Re-evaluating Mac Jones as QBs work out at 2022 NFL Combine

Though some evaluators are still unsure about Jones's ceiling, others suggest last year's success was only the beginning for the Patriots QB.

Mac Jones Patriots NFL Combine
Mac Jones after being selected by the New England Patriots in the 2021 NFL Draft. (AP Photo/Tony Dejak)
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INDIANAPOLIS – This time a year ago, Mac Jones was getting ready to prove to the NFL, including the Patriots, he was the best quarterback in the 2022 NFL Draft at his pro day workouts. Thursday afternoon, this year’s quarterback crop will show off their skills at the NFL Combine’s on-field workouts at Lucas Oil Stadium.

Like Jones, they’ll be dissected and scrutinized from top to bottom as teams will try to project their future NFL performance. “Is he accurate enough? Are his hands too small to throw the ball in less-than-ideal conditions? Is he athletic enough to succeed in the league?”


Jones is especially familiar with that last knock: aside from questions about how he’d fare without Alabama’s elite weapons, the biggest sticking points on Jones were his lack of elite arm strength and pedestrian athleticism compared to peers like Trevor Lawrence and Justin Fields.

But evaluators around the combine, as well as those who have broken down Jones from the moment he entered the draft, said the signs that he could succeed in the NFL were there from the beginning.

“You could tell just from his film in college, he was the guy that could process it,” said Bruce Gradkowski, a former NFL quarterback who now runs Pro Football Focus’s quarterback grading team. “He could get through his progressions, and he was going to put the ball where it was supposed to go…Mac Jones is my kind of guy. He’s going to get through his progressions and he’s going to do what he’s coached.”

“He was definitely the most ready guy in that class last year,” agreed one college coach at the combine. “And he ended up in the perfect situation [in New England].”

Before ending up with the Patriots, though, Jones was passed on by the 49ers for the No. 3 overall pick after weeks of speculation that Kyle Shanahan wanted him in San Francisco. Then, the Carolina Panthers and Denver Broncos chose to roll with Sam Darnold and Teddy Bridgewater, respectively, rather than selecting either Jones or Justin Fields, moves that have come under scrutiny at the combine as representatives for both teams talk about needing better play at quarterback.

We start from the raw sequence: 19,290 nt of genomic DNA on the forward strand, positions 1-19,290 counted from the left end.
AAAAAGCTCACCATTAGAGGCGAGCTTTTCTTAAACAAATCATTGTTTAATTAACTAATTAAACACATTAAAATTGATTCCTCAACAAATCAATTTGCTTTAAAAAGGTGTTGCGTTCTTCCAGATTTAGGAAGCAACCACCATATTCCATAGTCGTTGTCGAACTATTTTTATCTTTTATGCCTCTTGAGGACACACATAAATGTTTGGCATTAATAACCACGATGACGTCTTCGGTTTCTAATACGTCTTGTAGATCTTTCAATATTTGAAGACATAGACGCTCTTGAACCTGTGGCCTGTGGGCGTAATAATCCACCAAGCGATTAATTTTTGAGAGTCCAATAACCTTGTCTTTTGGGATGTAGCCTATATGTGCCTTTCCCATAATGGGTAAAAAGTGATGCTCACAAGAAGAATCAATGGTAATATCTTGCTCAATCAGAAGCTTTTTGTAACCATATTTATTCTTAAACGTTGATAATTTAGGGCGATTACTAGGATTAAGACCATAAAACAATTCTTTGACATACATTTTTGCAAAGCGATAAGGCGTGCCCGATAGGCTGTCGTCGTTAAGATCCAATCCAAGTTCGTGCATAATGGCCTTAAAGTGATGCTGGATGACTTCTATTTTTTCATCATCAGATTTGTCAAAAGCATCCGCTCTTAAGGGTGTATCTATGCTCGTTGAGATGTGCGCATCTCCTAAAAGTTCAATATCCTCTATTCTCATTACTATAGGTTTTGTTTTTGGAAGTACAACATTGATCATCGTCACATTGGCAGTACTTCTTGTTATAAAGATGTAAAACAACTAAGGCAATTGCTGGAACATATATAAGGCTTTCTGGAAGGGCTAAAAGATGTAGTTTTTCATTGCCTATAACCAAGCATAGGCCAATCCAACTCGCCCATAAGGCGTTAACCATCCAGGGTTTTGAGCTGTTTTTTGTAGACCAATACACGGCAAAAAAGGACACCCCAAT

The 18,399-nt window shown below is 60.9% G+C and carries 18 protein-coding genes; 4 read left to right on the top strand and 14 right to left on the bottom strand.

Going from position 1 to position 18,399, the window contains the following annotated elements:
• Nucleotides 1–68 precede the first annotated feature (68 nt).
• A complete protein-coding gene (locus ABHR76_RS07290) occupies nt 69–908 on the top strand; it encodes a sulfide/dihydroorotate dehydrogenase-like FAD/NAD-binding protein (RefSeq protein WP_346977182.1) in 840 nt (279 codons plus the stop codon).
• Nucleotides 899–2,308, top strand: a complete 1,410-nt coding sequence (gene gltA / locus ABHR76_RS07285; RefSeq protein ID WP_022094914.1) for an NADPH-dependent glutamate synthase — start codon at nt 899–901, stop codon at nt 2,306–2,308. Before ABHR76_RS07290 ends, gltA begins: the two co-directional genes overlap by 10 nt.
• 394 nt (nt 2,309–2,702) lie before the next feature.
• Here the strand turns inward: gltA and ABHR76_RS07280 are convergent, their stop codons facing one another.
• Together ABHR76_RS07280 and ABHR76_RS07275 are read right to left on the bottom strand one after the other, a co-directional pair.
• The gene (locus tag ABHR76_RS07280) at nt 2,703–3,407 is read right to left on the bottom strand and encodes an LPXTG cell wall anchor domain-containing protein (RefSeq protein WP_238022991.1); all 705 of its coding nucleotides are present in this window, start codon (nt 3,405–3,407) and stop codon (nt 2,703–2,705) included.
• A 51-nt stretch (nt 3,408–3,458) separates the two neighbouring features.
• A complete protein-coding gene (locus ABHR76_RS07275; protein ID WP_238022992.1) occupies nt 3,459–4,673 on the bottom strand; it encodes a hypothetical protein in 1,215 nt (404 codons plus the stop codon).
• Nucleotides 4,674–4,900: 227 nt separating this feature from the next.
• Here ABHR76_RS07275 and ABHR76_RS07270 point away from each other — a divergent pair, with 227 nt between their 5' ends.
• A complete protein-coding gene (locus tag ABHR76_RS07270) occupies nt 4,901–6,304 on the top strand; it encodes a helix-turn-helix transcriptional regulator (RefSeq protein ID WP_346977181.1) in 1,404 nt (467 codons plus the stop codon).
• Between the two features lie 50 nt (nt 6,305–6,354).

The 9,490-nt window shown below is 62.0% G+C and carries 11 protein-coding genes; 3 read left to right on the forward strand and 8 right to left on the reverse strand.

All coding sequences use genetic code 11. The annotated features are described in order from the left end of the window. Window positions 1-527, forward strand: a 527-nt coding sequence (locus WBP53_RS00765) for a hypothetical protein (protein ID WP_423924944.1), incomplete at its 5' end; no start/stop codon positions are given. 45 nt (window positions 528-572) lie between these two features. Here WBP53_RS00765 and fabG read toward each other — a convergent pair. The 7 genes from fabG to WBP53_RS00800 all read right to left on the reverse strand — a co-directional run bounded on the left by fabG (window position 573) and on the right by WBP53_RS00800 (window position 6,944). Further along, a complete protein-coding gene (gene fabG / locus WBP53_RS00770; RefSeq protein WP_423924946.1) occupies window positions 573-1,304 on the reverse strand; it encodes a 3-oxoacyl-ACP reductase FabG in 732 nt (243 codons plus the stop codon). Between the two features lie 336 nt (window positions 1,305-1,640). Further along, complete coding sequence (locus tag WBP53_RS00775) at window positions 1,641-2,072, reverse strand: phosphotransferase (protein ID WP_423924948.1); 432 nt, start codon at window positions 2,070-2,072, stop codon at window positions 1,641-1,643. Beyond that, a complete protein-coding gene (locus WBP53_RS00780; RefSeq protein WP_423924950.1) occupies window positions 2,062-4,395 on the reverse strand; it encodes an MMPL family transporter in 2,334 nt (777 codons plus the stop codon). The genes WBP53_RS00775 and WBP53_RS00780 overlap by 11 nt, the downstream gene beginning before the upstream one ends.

Similarly, an NFC insider said the Minnesota Vikings, who reportedly inquired about trading up to the Panthers’ No. 8 overall pick for Fields, had no similar interest in doing so for Jones once Fields went 11th overall to the Bears: “They said, ‘We need an athlete [at quarterback]. That’s why they waited for [Kellen] Mond.'”

Jones, meanwhile, immediately won over the Patriots and earned the starting quarterback job over Cam Newton right out of the gate. He then went on to far outpace his rookie counterparts in just about every major statistical category for quarterbacks and earned Pro Bowl and All-Rookie honors.

“I’m not sure I’ve been around a more mature young football player in terms of understanding the game and being able to process at such a speed and such a level that Mac was,” Josh McDaniels, Jones’s ex-offensive coordinator, said of the young quarterback during his NFL Combine presser Wednesday.

Still, while his first year in the NFL was impressive, a number of league-wide voices at the combine questioned Jones’s ceiling and suggested the gap between him and the likes of Lawrence and Fields could decrease this coming season, which a recent PFF study has also posited.


But Gradkowski maintains Jones does have “a lot of room for improvement” and isn’t as close to a finished product as people think. His leaps just have to be different than those of his more athletically inclined peers.

“Mac Jones isn’t going to run a 4.3 40 and break all kinds of tackles. But he does need to be better under pressure and when things are covered,” Gradkowski explained, noting Tom Brady, Jones’s predecessor with the Patriots, showed it’s possible to extend plays without being a threat to run.

“[Brady] could shuffle around and buy some more time, and he was sneaky good that way. And I think that’s where Jones can continue to improve. He’s got to be just a monster in the pocket, being quick and decisive making reads and getting the ball out of his hands.”

Jones has also pledged to work on his physique in the offseason, and throwing guru Tom House has said a throwing program could help the young passer significantly strengthen his arm going into next year. But his “ceiling” as a quarterback will likely be more defined by his mental faculties than the physical dominance of a player like Josh Allen.

As for this year’s quarterback class, Gradkowski can see one quarterback who has the capability to make the kind of immediate impact Jones did in 2021: Pitt’s Kenny Pickett.

“Pickett seems like just a good football player to me,” the PFF analyst said, downplaying concerns about the quarterback’s hand size measurements at the NFL Combine. “Does that matter? Maybe a little bit, but he did play in Pitt.


“Is he a one-year wonder? He had one of the biggest single-season grading leaps ever seen in Year 5 at PFF. But I think he’s a guy that is accurate, can make all the throws. Maybe not the biggest-armed, but I just think he’s athletic. So I’m very intrigued to see how Kenny Pickett shapes up.”

If Jones’s emergence last year demonstrated anything for sure, it’s that sometimes good football players just find ways to succeed regardless of the question marks around them. Pickett might have a chance to prove the doubters wrong this season, and Jones will strive to keep the detractors at bay by making another leap in his second pro season.


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